Poland, a semi-presidential system in which there is both an elected president with real powers and a prime minister dependent on parliamentary confidence, has just completed its cycle of parliamentary and presidential elections. It was the first time in Poland’s brief democratic experience that the two institutions (presidency and parliament) had been elected in such close succession, and one of the leading parties is headed by twin bothers.
The Law and Justice Party, headed by Jaroslaw Kaczynski, came out on top (though well short of a majority) in the parliamentary elections of September 25. On Sunday, Lech Kaczynski, the current mayor of Warsaw, won the runoff and is now president-elect.
It would be possible for the twins to be president and prime minister, although Jaroslaw had already promised not to seek to be PM if his brother won the presidential election.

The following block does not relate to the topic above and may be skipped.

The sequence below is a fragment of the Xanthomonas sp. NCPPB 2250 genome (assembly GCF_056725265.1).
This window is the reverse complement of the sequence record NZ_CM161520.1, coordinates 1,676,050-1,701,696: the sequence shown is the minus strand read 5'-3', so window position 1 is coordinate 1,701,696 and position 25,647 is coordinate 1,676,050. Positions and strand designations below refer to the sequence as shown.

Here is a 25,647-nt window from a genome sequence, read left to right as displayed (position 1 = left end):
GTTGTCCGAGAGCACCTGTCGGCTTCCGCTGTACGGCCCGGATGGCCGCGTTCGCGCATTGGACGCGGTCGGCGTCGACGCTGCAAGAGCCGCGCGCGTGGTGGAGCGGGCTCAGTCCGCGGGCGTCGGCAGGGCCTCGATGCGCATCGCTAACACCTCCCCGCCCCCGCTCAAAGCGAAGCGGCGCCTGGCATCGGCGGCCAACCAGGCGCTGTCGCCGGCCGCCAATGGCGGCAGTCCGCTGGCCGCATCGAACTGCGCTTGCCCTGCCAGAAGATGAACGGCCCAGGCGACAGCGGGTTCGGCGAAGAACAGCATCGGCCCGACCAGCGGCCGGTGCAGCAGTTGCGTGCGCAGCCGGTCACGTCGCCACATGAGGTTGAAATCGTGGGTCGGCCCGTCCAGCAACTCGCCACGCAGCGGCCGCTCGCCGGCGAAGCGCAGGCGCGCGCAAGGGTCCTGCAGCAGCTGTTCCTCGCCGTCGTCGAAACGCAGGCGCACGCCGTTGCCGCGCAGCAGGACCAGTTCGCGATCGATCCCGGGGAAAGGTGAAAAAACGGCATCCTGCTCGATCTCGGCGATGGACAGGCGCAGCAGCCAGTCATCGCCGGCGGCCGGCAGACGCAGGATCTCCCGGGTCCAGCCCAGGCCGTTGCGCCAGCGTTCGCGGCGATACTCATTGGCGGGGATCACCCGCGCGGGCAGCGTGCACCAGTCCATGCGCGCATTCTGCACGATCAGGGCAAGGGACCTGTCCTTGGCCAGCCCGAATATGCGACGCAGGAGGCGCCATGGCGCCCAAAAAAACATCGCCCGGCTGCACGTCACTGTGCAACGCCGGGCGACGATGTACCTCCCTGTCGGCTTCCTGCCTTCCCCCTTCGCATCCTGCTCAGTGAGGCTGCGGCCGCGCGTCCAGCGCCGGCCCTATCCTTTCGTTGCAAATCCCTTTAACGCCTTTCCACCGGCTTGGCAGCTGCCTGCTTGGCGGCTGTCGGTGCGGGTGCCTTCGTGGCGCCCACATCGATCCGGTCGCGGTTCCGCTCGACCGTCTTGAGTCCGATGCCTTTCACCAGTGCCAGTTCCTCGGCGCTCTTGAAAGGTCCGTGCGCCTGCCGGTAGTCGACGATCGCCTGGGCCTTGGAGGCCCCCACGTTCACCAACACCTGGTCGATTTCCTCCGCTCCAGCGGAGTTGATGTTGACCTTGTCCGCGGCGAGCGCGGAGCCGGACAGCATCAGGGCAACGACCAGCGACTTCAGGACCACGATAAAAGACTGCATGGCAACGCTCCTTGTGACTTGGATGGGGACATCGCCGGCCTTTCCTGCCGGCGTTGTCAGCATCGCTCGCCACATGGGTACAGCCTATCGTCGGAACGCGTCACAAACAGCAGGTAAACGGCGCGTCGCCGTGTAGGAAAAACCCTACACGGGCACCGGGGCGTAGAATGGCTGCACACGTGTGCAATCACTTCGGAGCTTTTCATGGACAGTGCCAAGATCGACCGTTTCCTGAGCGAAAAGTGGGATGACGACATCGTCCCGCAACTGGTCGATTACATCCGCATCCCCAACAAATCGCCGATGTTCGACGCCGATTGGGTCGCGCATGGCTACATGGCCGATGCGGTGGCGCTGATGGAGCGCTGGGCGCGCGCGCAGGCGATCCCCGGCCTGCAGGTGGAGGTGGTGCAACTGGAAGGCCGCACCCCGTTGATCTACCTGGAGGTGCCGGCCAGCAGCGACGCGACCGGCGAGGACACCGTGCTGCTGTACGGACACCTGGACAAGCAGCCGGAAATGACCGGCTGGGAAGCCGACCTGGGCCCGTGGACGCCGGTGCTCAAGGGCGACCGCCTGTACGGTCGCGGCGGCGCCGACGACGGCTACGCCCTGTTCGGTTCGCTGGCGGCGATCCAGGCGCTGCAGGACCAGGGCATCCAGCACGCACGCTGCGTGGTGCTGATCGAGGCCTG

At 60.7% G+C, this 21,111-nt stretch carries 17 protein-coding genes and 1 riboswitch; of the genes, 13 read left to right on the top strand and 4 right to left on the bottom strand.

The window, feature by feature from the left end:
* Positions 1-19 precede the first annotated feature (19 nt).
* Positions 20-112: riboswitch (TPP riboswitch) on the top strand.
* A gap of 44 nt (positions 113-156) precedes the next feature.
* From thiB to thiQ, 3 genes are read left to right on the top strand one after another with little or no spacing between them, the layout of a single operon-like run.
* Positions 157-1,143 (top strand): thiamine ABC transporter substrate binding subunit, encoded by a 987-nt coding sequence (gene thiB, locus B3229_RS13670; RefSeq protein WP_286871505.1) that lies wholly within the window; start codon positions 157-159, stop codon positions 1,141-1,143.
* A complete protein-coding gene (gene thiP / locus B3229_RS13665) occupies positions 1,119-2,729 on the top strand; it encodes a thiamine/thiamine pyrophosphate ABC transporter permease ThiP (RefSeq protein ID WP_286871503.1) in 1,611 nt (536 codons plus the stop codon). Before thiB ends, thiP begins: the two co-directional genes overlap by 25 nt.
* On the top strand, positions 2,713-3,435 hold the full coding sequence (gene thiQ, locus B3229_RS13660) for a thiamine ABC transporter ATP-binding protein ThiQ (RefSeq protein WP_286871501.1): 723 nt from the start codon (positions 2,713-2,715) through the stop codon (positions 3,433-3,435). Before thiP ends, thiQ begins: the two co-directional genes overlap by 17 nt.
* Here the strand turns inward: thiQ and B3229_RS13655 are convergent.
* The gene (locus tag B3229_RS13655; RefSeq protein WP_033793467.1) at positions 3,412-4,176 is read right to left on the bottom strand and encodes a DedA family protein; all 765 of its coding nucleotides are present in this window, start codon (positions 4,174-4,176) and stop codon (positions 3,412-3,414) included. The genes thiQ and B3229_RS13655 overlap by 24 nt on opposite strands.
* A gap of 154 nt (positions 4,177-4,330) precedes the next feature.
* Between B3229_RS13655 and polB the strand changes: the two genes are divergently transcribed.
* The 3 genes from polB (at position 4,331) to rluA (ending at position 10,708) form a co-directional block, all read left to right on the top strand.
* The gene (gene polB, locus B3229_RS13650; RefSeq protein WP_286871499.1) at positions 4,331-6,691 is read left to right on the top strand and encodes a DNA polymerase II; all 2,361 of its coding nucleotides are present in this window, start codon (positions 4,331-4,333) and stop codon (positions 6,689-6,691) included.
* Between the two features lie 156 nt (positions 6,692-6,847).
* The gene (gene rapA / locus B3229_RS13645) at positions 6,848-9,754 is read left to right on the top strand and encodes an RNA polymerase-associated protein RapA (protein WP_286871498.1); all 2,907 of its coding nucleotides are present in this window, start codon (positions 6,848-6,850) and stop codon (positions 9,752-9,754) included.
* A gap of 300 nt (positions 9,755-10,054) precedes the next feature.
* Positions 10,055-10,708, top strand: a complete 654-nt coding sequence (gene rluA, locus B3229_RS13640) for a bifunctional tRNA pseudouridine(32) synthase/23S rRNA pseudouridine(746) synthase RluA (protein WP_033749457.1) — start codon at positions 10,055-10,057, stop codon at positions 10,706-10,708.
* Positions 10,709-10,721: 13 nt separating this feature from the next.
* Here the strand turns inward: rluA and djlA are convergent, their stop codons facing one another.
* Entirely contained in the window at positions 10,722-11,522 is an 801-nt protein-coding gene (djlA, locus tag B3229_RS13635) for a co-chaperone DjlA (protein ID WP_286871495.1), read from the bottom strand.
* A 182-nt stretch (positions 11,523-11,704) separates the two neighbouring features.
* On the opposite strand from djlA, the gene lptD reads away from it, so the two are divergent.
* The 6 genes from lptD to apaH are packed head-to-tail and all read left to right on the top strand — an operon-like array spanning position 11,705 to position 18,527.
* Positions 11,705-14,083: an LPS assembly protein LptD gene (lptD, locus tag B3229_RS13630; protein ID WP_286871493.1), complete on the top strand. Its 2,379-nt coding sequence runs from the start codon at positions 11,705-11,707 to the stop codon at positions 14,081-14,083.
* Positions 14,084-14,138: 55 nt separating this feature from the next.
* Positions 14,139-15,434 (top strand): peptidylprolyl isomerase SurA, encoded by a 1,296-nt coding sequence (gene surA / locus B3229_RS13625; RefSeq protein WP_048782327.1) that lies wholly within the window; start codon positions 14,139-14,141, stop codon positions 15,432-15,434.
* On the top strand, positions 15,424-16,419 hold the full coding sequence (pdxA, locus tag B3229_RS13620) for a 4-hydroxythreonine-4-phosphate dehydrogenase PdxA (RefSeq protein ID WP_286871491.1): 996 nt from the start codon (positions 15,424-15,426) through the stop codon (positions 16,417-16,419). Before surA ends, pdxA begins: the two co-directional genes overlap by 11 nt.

MarekNYC has further details on the coalition that will have to be formed involving both Law and Justice (PiS) and the Civic Platform (PO) party of the presidential runner-up, Donald Tusk.
On policy, MarekNYC concludes with the following observation:
On economic policy the PO wants to slash taxes for the rich and mildly cut expenditures on the poor while PiS wants to cut taxes for the middle class and raise social spending. Considering Poland has a large budget deficit as it is, these programs could not be enacted. My best guess is that they’d meet in the middle and keep things roughly as they are now, with some tweaking around the margins – but that is just an educated guess. On foreign policy you’d see a strengthening of Polish-American ties, somewhat greater hostility to Russia. And while the PO is Europhilic, it is also strongly neo-liberal. That combined with the knee jerk Europhobia of the PiS would make a POPiS government hostile to any attempts to create a more `social’ EU.
As Marek notes, the PiS is playing a stronger hand by having won both the presidency and the largest bloc of seats in the Sejm.